Bibliography: j. riviÈre, Dictionnaire de théologie catholique, ed. a. vacant et al., (Paris 1903–50; Tables générales 1951–) 13.2:1912–2004. l. moraldi, Dictionnaire de spiritualité ascétique et mystique. Doctrine et histoire, ed. m. viller et al. (Paris 1932–) 4.2:2026–45. g. jacquemet, Catholicisme 4:961–963. p. neuenzeit, h. fries, ed., Handbuch theologischer Grundbegriffe, 2 v. (Munich 1962–63) 2:586–596. d. bertetto, Il mistero della colpa secondo S. Tommaso (Alba 1953). p. eder, Sühne (Basil 1962). p. grech, The Atonement and God: The Main Theories in Modern English Theology (Rome 1955). p. hartmann, Le Sens plénier de la réparation du péché (Louvain 1955). t. h. hughes, The Atonement (London 1949). e. l. kendall, A Living Sacrifice (London 1960). d. lewis, De necessitate passionis ac mortis Christi ad satisfaciendum pro genere humano, secundum s. Thomam (Rome 1958). r. t. a. murphy, The Dereliction of Christ on the Cross (Washington 1940). j. m. o'leary, The Development of the Doctrine of St. Thomas Aquinas on the Passion and Death of our Lord (Chicago 1952). e. quarello, Peccato e castigo nella teologia cattolica contemporanea (Turin 1958). l. richard, Le Mystère de la Rédemption (Tournai 1959). h. e. w. turner, The Patristic Doctrine of Redemption (London 1952). Basilio de San Pablo, "Irenismo en soteriología," in Semana Española de Teologia, eleventh, 1951 (Madrid 1952) 455–503. g. graystone, "Modern Theories of the Atonement," The Irish Theological Quarterly 20 (Dublin 1953) 225–252, 366–388. n. ladomerszky, "Essai d'étude sur le dogme de la Rédemption dans la théologie contemporaine," Euntes docete 2 (1949) 321–348. g. oggioni, "Il mistero della redenzione," in Problemi e orientamenti di teologia dommatica, 2 v. (Milan 1957) 2:237–343. j. riviÈre, "Un Dossier patristique de l'expiation," Revue des Sciences Religieuses 2 (1922) 303–315. J. solano, "Actualidades cristológicosoteriológicas," Estudios eclesiásticos 24 (1950) 43–69; "El sentido de la muerte redentora de N.S. Jesu Cristo y algunas corrientes modernos," ibid. 20 (1964) 399–414.
In Spiritual theology. The Church, from its beginning, canonized the sentiment that led repentant man to offer God works of expiation, to satisfy for his own sins and the sins of others. The sacrifice of Jesus Christ on the cross was sufficient to satisfy divine justice for all of man's sins. But the followers of Christ are invited to share in their master's work of Redemption by offering to God in Christ's name their good deeds and their penitential works freely assumed, not for themselves only but others also. For it is held that within the Mystical Body the fruit of expiation can be communicated to others, a thought that has inspired many loving and generous souls to voluntary suffering and penitential discipline not for their own sins alone. Through their incorporation in christ by Baptism, the Christians' own deeds participated in the merits of the Redeemer. Thus every follower of Christ can, by his own actions, extend the forgiving effects of the Savior's suffering and death.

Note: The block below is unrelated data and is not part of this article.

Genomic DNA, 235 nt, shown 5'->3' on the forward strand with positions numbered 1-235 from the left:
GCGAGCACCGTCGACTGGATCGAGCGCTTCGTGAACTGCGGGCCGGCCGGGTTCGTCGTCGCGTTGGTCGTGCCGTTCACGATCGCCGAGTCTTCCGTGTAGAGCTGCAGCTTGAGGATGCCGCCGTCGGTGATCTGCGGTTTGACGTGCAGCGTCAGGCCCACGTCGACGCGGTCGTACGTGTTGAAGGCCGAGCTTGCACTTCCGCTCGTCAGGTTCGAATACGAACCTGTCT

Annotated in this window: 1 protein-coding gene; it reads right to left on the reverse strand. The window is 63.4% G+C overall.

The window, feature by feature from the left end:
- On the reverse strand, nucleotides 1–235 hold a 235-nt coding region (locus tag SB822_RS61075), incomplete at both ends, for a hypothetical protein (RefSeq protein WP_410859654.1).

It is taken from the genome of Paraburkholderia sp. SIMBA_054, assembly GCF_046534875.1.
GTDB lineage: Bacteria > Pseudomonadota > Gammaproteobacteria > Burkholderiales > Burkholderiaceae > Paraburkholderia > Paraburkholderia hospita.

This teaching of the Christian revelation has attracted many people to a life of expiation. Led by a desire to share the work of the Redeemer, they have imposed on themselves a way of mortification, sometimes extreme. Martyrs went to their death gladly with this in view. Virgins dedicated themselves to a life of prayer and fasting in order to bring to needy sinners the justifying effects of Christ's sacrifice. The penances of the early hermits had the same motivation. From these beginnings came monastic life, which organized the practices of those who sought a life of expiation in union with the Savior. Each of the many religious communities in the Church has an expiatory function, in that they offer their members opportunities to practice virtue to win forgiveness of their own and others' sins.
Spiritual writers agree that some expiatory practices are necessary in the life of every Christian. Devotional practices and penitential works, such as attendance at Mass and observance of special times of fast and abstinence, as well as other penitential works, are part of the program of expiation that the Church offers its members. In modern times the popes constantly remind the faithful of their need for expiation by prayer and good deeds, [see, for example, the apostolic constitution Poenitemini of Pope Paul VI (Feb. 17, 1966) ch. 1–2]. Expiatory prayers are enriched with indulgences, and the devotions to the Sacred Heart of Jesus, to Our Lady of Lourdes, and of Fatima, which are recommended by the popes, have a strong element of expiation.
See Also: atonement; reparation; satisfaction of christ.
Bibliography: p. pourrat, Christian Spirituality, tr. w. h. mitchell et al., 4 v (Westminister, Md. 1953–55) 1:36–48,, 74–129. v. taylor, Forgiveness and Reconciliation (2d ed. New York 1946; repr. 1960). pius xi, Miserentissimus Redemptor (encyclical, May 8, 1928) Acta Apostolicae Sedis 20 (Rome 1928) 165–178. pius xii, Fulgens corona (encyclical, Sept. 8, 1953) Acta Apostolicae Sedis 45 (Rome 1953) 577–592. The Raccolta (New York 1952) 173–183.
[p. f. mulhern]